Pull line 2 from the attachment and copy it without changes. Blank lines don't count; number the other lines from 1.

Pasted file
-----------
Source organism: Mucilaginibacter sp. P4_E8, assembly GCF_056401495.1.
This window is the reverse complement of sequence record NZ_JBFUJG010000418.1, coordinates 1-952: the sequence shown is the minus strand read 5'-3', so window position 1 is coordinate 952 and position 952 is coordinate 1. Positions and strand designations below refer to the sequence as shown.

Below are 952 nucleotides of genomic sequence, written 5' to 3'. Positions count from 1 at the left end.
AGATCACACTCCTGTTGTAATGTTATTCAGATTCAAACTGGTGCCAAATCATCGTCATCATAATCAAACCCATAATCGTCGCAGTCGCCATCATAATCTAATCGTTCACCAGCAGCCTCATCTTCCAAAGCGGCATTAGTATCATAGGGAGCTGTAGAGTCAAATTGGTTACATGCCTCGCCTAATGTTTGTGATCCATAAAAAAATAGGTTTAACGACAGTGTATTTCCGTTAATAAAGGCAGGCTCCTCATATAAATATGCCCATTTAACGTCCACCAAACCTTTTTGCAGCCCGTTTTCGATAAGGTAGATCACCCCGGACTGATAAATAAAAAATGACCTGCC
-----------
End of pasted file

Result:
This window is the reverse complement of sequence record NZ_JBFUJG010000418.1, coordinates 1-952: the sequence shown is the minus strand read 5'-3', so window position 1 is coordinate 952 and position 952 is coordinate 1. Positions and strand designations below refer to the sequence as shown.